There is not one way to approach photography. Most of us find a way that fits our temperament as well as our photographic vision. Some photographers spend a lot of time reflecting over each photo they capture. This is particularly evident with a so-called contemplative approach, which is very much a Zen-like way of thinking and, I would add, a slow style. (I wrote about the contemplative approach in my post Different Perspective) .
I, on the other hand, mostly find myself at the other end of the scale, applying a more intuitive and faster approach. It goes along with my restless nature and need for speed. However, from time to time I do try to slow down and become more thoughtful in the process of capturing photos. As I wrote in the post called exactly Slow Down some weeks ago (written as a reminder to self), it’s often too easy to “spray and pray” when rapid-firing the shutter without too much reflections. Slowing down, then, is about being mindful and staying with the subject and findings its inherent quality rather than forcing yourself and your vision upon it.
One approach isn’t better than the other—or any other way of shooting, necessarily. We each need to find the way that works for us. However, I do think it’s always valuable not to become too rigid in one kind of expression or approach. By changing approach, trying out new ways, we keep developing our photography. Yes, the quick and intuitive way of shooting is “my” way when I don’t have time to experiment and play. Nevertheless, I should by no means become confined to it.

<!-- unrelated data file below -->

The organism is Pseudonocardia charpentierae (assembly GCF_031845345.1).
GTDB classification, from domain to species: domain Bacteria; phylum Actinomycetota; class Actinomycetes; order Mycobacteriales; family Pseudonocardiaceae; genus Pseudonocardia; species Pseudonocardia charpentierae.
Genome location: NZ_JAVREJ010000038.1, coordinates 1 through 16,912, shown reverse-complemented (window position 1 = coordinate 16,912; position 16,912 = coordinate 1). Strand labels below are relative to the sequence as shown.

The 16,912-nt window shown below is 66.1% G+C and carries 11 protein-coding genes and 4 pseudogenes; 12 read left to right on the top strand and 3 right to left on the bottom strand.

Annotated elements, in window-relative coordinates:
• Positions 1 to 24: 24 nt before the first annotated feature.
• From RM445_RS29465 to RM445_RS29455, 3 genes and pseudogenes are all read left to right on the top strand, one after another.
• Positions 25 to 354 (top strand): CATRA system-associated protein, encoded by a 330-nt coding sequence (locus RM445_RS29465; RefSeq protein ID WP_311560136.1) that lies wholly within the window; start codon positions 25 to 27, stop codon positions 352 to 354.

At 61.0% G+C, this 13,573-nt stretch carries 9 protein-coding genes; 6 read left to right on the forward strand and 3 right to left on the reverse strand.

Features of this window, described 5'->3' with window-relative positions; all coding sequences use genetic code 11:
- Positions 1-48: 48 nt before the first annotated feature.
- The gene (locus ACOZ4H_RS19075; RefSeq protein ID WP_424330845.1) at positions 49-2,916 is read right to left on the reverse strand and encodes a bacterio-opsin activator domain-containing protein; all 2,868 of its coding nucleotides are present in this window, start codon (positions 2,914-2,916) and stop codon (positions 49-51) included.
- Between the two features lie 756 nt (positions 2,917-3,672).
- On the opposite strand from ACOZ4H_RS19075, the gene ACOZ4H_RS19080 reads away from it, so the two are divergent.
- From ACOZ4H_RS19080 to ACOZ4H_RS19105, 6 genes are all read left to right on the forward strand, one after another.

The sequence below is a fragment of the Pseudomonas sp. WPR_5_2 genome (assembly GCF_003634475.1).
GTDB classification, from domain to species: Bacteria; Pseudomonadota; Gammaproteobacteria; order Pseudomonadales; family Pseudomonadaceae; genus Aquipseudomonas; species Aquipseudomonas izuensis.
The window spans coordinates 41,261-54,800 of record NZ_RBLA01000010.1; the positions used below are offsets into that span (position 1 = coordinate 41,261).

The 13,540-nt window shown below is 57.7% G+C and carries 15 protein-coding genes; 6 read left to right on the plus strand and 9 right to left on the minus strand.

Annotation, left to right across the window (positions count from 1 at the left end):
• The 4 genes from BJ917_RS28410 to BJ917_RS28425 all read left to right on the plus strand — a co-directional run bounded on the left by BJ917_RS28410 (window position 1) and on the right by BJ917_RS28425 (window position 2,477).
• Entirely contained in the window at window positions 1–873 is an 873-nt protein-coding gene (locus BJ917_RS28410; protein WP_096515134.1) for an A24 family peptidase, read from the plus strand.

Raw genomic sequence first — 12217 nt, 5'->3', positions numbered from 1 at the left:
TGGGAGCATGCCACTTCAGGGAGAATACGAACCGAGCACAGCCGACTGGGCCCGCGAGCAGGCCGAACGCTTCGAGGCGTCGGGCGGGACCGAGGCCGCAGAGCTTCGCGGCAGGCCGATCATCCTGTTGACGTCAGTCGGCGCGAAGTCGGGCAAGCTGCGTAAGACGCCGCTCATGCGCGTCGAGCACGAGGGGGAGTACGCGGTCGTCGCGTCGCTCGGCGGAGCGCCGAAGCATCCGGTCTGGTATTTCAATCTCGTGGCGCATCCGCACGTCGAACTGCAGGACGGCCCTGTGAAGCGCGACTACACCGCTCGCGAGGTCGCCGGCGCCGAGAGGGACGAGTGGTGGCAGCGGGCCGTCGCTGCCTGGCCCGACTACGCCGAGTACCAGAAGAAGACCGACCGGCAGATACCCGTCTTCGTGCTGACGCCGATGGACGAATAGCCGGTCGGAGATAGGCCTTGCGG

This much said, though, I believe we often tend to overdo the thinking, maybe as a result of an uncertainty in how to approach a certain subject. As much as I a couple of weeks recommend to slow down and approach the capturing with mindfulness, I think it’s equally valuable to, at least from time to time, let go of all inhibitions, preconceived ideas and over-thinking.
I am a strong believe in what the renowned photographer Henri Cartier Bresson once stated: “Thinking should be done beforehand and afterwards—never while actually taking a photograph”.
One way of letting go, is through something one could call free shooting. You have probably heard about free writing. This is the idea of letting your ideas flow to paper. No concern is given to grammar, completeness, or final usage—just opening the door and let it flow. No idea or statement is too crazy. The same approach can be applied to photography. Thus the term free shooting.
With free shooting you let your imagination go wild. Try any idea that comes to mind. No concern should be given to limiting your composition, exposure, or any other technical or artistic considerations. Don’t hold back. This approach often works when trying to capture a fleeting moment, taken many shots in a row, hoping one may deliver the perfect image. Just letting go. What happens happens.
Free shooting is a way of getting you juices flowing.
Some time ago I photographed a roller derby tournament. It was a perfect event for using free shooting. There was so much energy and speed with the teams flying around the track, ever faster and more competitive as the competition evolved. There was certainly no time for a contemplative approach or slowing down for a more mindful approach. I just raised the camera and kept shooting without knowing what I got.
Have you ever tried free shooting? Besides, what is your favourite approach to your photography?
Facts about the photo: The photo was taken a Canon Eos 1D with a 16-35 mm lens set at 35 mm. The photo was processed in Lightroom and Photoshop.